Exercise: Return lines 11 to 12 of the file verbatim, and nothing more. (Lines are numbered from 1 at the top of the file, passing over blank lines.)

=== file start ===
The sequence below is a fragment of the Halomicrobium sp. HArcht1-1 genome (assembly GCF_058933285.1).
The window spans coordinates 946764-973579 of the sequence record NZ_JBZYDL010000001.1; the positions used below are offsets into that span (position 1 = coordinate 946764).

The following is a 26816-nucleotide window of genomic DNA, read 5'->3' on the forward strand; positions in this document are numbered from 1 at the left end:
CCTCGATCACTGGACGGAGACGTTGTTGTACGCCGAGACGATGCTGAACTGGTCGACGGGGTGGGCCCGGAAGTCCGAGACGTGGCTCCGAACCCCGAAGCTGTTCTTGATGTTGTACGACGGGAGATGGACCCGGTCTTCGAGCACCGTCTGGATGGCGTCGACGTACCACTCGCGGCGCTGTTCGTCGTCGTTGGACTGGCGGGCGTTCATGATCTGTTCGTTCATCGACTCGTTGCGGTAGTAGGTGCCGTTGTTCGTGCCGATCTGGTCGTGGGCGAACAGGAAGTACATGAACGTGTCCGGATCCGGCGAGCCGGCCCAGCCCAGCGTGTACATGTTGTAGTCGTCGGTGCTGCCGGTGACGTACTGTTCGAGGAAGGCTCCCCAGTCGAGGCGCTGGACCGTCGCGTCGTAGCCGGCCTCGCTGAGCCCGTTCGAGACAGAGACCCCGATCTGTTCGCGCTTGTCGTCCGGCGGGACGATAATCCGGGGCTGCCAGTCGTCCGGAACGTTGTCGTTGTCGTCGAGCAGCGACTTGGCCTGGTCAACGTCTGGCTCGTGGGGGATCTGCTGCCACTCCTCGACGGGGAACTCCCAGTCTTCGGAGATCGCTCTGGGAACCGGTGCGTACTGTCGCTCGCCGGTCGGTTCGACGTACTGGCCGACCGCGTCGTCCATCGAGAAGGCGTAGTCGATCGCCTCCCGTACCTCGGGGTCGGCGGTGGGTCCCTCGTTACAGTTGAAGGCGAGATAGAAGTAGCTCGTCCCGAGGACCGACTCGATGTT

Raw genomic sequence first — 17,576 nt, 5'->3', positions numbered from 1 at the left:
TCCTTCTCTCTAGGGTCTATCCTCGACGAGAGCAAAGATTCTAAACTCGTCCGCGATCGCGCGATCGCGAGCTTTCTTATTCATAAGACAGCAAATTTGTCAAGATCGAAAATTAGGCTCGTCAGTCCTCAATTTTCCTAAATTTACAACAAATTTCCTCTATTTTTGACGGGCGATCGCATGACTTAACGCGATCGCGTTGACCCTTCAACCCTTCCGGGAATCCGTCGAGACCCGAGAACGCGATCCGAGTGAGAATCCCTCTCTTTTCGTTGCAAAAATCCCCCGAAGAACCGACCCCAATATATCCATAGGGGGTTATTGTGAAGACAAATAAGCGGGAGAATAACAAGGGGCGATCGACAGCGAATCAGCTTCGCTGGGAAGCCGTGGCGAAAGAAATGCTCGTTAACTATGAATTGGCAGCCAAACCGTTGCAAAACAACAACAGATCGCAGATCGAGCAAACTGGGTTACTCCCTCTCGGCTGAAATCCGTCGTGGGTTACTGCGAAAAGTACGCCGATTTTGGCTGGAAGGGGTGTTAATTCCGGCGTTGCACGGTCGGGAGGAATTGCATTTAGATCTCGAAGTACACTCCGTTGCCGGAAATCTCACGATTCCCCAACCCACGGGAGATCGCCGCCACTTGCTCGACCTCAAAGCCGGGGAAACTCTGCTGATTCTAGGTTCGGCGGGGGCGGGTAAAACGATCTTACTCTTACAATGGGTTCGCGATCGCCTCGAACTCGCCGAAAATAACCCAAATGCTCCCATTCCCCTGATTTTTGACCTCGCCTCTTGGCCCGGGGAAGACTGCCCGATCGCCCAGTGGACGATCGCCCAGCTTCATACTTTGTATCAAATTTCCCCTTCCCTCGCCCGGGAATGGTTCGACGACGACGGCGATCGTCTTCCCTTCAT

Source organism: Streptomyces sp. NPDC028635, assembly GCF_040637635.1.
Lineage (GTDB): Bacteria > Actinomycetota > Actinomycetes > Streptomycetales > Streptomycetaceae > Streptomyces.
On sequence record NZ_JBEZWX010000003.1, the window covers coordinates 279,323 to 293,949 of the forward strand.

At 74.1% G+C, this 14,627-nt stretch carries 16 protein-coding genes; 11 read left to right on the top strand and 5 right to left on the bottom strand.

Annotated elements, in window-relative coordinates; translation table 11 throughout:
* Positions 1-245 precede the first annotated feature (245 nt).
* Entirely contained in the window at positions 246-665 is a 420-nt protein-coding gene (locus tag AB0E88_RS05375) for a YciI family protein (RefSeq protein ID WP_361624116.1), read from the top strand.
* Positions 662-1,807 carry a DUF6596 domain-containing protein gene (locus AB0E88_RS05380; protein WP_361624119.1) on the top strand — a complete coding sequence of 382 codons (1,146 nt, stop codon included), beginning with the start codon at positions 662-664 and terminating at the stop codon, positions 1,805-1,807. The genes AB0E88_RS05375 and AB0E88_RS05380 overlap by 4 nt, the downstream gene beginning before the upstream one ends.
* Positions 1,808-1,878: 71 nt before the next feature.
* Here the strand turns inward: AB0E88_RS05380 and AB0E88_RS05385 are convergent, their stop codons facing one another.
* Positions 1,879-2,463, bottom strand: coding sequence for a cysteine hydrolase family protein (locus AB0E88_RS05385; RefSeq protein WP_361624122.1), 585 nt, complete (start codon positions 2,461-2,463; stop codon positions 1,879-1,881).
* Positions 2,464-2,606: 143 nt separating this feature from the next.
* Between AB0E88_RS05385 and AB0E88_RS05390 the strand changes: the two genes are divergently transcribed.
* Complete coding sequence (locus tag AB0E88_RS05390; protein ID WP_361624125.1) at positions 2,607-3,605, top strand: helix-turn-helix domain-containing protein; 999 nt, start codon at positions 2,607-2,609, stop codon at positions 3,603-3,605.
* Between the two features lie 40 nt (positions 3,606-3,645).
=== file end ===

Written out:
Annotated elements, in window-relative coordinates; translation table 11 throughout:
* Positions 1-245 precede the first annotated feature (245 nt).